San Ysidro School District trustee Rodolfo Linares is seen at a board meeting in this undated photo. Megan Wood/inewsource
San Ysidro School District trustee Rodolfo Linares is seen at a board meeting in this undated photo.(Megan Wood/inewsource)

A San Ysidro school board member called Wednesday for the district’s interim superintendent to resign, saying he had deceived school trustees about financial perks the board had approved for him and his predecessor, Julio Fonseca.

[one_half][box type=”shadow this-matters”]The San Ysidro School District serves some of the poorest students in San Diego County, but its school board is mired in controversy over allegations of financial mismanagement by an ex-superintendent and his successor.[/box][/one_half]

Trustee Rodolfo Linares accused Fonseca and the interim superintendent of deceiving the board when they received payouts for deferred term life insurance and cashed out more vacation days than allowed in their contracts. He wants them to return the money, and he has called for a forensic audit of the district’s finances.

“We were manipulated by our most trusted administrators who used their positions of authority to steal hundreds of thousands of dollars from our students,” Linares said. “With the information I have put together, I now have to be the whistle-blower on the illegal actions of both Julio Fonseca and Arturo Sanchez-Macias.”

Through a spokesman, Sanchez-Macias declined to comment on Linares’ allegations. Attempts to reach Fonseca, who resigned in September after receiving a $376,000 separation agreement, were unsuccessful.

Linares’ allegations follow an inewsource investigation last month that revealed the district paid Fonseca at least $1 million for the 26 months he worked there. That averaged out to make him the highest paid superintendent in San Diego County and the second highest paid in the state.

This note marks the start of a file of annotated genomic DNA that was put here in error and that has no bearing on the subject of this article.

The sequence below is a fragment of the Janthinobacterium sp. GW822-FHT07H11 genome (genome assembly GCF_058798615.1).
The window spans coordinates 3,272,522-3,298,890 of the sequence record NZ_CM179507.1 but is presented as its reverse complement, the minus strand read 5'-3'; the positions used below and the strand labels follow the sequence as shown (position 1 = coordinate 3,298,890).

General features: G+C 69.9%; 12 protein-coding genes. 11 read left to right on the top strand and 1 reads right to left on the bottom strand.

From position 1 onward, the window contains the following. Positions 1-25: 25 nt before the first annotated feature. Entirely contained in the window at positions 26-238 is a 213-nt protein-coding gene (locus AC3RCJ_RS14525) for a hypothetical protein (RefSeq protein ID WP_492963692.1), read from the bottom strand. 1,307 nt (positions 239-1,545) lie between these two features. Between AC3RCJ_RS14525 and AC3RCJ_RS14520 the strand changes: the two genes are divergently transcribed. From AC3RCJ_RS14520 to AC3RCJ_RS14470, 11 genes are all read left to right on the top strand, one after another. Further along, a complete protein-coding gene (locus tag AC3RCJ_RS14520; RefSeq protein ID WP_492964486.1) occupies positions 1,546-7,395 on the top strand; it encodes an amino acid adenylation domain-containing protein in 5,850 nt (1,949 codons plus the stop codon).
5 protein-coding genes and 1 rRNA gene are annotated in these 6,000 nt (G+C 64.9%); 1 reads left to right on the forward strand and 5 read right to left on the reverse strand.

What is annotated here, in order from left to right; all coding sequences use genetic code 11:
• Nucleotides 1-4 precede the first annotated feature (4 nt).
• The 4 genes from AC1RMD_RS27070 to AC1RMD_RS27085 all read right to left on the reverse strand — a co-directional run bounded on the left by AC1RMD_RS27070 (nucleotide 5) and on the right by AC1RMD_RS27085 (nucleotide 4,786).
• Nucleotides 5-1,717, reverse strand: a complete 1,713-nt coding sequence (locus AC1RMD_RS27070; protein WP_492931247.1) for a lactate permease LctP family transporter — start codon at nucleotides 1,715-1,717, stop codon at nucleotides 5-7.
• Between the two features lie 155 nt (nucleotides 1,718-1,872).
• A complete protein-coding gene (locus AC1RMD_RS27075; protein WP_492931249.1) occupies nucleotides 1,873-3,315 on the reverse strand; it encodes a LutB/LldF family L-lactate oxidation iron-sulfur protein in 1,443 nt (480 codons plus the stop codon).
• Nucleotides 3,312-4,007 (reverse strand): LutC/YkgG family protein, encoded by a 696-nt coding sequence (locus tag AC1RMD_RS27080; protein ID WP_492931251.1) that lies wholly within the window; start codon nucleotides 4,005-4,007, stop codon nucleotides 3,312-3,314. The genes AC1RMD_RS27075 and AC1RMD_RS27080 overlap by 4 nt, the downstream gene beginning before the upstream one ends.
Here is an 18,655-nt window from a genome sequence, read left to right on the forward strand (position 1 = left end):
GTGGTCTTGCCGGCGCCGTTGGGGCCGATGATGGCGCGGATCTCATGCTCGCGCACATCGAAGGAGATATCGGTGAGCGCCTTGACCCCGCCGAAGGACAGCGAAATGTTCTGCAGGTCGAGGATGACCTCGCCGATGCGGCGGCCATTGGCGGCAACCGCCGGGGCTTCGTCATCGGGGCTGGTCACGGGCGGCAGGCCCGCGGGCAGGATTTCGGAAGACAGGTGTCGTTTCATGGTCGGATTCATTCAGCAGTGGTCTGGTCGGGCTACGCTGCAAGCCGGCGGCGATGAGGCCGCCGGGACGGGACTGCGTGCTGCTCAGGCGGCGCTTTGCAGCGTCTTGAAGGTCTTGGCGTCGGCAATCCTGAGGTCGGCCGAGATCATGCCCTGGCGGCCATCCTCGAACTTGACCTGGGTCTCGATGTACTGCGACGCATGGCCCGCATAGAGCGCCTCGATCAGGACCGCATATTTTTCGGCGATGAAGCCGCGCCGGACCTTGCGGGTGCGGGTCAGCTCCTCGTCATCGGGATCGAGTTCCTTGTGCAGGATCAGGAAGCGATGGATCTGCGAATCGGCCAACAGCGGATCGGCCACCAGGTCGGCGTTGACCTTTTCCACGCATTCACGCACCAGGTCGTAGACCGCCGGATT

San Ysidro is one of the poorest school districts in the county. Just a few years ago, the elementary and middle school district was on the brink of bankruptcy but avoided a state takeover by stabilizing its finances. However, a year after Fonseca was hired, the district had a nearly $1 million budget shortfall and projects a roughly $925,000 shortfall for fiscal 2018.

Linares told inewsource last month that he thought the school board had been misled about the compensation packages the trustees approved for Fonseca and Sanchez-Macias, who at the time was the deputy superintendent in charge of the district’s finances.

On Wednesday, Linares was more specific. He said that at a Dec. 14 school board meeting, the two district leaders “purposely confused and manipulated the board discussion to deceive the board” about the deferred term life insurance and how it could be cashed out.

“The board never voted to authorize the cash-out,” Linares said.

He also claimed that Sanchez-Macias helped Fonseca “cover up” a $113,000 payment to a former district employee who said he was fired after he accused Fonseca of having a romantic relationship with a woman the superintendent recommended the district hire.

Hours after Linares’ made his claims at a noon news conference outside the district offices, he and another trustee said a special meeting of the school board has been called for Friday. The meeting has not yet been posted on the district’s website.

District spokesman Francisco Mata declined to speak about Linares’ comments but said they will not distract the district from its mission of educating students.

School board President Rosaleah Pallasigue did not return messages seeking comment on Linares’ allegations. She and school board member Antonio Martinez were singled out by Linares, who said they had “wasted taxpayer money” in dealings with Fonseca.

In an email, Martinez took credit for Friday’s special meeting being scheduled. He said the board will discuss “legal action to win back the taxpayers’ money from the former Superintendent, immediately cut the interim-Superintendent’s compensation and initiate further reforms to guard against bureaucratic abuses, like we’ve seen in school districts throughout San Diego.”

Some San Ysidro residents are trying to recall Pallasigue and Martinez. Their first attempt failed when the petition was deemed deficient by the county Registrar of Voters Office. Martinez is also a candidate for San Diego City Council.

Leonardo Castañeda was a reporter and economic analyst for inewsource. To contact him with tips, suggestions or corrections, please email leocastaneda [at] inewsource [dot] org.